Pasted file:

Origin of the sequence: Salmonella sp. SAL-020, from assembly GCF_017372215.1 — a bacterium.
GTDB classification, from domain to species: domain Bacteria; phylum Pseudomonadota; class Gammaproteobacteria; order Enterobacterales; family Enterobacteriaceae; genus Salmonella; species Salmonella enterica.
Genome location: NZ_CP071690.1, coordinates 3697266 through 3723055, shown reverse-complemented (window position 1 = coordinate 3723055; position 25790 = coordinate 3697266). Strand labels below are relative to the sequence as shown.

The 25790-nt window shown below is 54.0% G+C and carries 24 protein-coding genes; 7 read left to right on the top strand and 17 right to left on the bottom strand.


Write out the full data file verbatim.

Origin of the sequence: Salmonella sp. SAL-020, from assembly GCF_017372215.1 — a bacterium.
GTDB classification, from domain to species: domain Bacteria; phylum Pseudomonadota; class Gammaproteobacteria; order Enterobacterales; family Enterobacteriaceae; genus Salmonella; species Salmonella enterica.
Genome location: NZ_CP071690.1, coordinates 3697266 through 3723055, shown reverse-complemented (window position 1 = coordinate 3723055; position 25790 = coordinate 3697266). Strand labels below are relative to the sequence as shown.

The 25790-nt window shown below is 54.0% G+C and carries 24 protein-coding genes; 7 read left to right on the top strand and 17 right to left on the bottom strand.